Wednesday, 18 December 2019 17:07

Monroe County Courthouse set for over $50M addition

A $50-plus million plan for the construction of a new building adjacent to the Monroe County Courthouse is taking shape as a new board of county commissioners prepares to take office in January.

The ambitious plan, discussed for years as a way to cope with an old, cramped courthouse and explosive growth in civil and criminal cases, would involve the county taking the drive-through PNC bank at Sixth and Sarah streets, either through a purchase or through eminent domain, as the county did with 701 Main St., which it took to alleviate some space constraints in county offices.

The courthouse addition would replace the bank building with a state-of-the-art three-story building that will also function as the new entrance for the entire courthouse complex, which consists of the original courthouse built in the 1800s, the annex built in the late 1970s and the new building.

County commissioner John Christy said Tuesday the county is in ongoing negotiations with PNC to buy the property. He said eminent domain is always an option, one the county would use as a “last resort.”

Adding to the urgency for more space is the arrival of a newly created judgeship in January, bringing the total number of judges in the old courthouse to seven. Even with the new judge, Daniel Higgins, the courthouse will still be shorthanded, according to President Judge Margherita Worthington, who has said eight judges are needed to handle the caseload.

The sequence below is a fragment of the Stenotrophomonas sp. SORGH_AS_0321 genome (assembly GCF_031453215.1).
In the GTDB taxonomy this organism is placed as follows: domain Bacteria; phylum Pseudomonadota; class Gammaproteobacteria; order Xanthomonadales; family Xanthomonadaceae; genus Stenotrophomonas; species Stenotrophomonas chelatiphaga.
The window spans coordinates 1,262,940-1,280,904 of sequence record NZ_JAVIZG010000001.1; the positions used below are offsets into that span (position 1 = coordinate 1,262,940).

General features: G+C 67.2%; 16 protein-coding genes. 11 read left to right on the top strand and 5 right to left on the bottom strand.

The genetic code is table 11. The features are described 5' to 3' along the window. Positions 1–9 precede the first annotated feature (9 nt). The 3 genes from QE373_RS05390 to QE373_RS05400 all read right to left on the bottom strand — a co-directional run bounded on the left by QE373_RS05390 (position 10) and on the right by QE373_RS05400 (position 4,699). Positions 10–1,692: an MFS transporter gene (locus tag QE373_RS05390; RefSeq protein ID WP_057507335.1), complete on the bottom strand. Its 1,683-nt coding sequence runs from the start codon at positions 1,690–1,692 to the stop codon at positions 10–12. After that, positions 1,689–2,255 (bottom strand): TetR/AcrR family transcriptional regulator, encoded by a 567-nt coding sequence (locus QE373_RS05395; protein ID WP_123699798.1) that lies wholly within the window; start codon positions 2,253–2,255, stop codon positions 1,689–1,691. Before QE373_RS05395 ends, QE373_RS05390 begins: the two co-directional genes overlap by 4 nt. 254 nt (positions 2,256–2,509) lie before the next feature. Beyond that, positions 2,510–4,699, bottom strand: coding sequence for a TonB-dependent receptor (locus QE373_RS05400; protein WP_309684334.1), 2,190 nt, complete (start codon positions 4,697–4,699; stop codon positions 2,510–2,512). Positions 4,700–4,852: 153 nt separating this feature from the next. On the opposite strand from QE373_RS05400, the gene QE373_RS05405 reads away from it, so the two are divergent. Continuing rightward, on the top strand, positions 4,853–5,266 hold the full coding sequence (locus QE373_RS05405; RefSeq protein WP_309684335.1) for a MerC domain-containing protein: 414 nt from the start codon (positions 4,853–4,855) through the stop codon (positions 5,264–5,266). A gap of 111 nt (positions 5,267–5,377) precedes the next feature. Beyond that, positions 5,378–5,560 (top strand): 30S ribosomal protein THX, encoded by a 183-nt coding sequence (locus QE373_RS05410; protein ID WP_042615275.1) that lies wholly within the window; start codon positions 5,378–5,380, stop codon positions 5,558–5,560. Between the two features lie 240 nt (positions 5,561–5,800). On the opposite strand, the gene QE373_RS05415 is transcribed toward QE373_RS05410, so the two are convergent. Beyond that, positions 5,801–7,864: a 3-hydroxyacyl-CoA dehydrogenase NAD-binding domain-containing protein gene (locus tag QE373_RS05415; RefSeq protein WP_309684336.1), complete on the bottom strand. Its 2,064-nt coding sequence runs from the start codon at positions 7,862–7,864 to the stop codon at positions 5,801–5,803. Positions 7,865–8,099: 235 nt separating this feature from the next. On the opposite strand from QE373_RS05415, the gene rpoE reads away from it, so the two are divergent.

Final details on the plan will be worked out over the next year, with final approval expected late next year, Christy said. “We’ve committed already.”

Christy said space studies have been completed and the architect, CGL of New York City, and the construction manager, William H. Lane of Binghamton, N.Y., have been selected.

CGL bills itself as experts in courtroom design and its website states it is the maintenance manager for nearly 9 million square feet of justice facilities in the country.

The new building would permanently change the landscape of the 600 block of Sarah Street, replacing the small, low slung bank branch and its parking lot with a modern, substantial structure in a neighborhood of mostly 100-plus year old, two-story homes.

Christy said the plans are taking into account the historic nature of the neighborhood.

[Source]

Last modified on Monday, 18 October 2021 09:06
Nate

Disclaimer: The ideas are the personal thoughts and opinions of Nate Covington and do not necessarily reflect the position of Barrett Township or the Board of Auditors.

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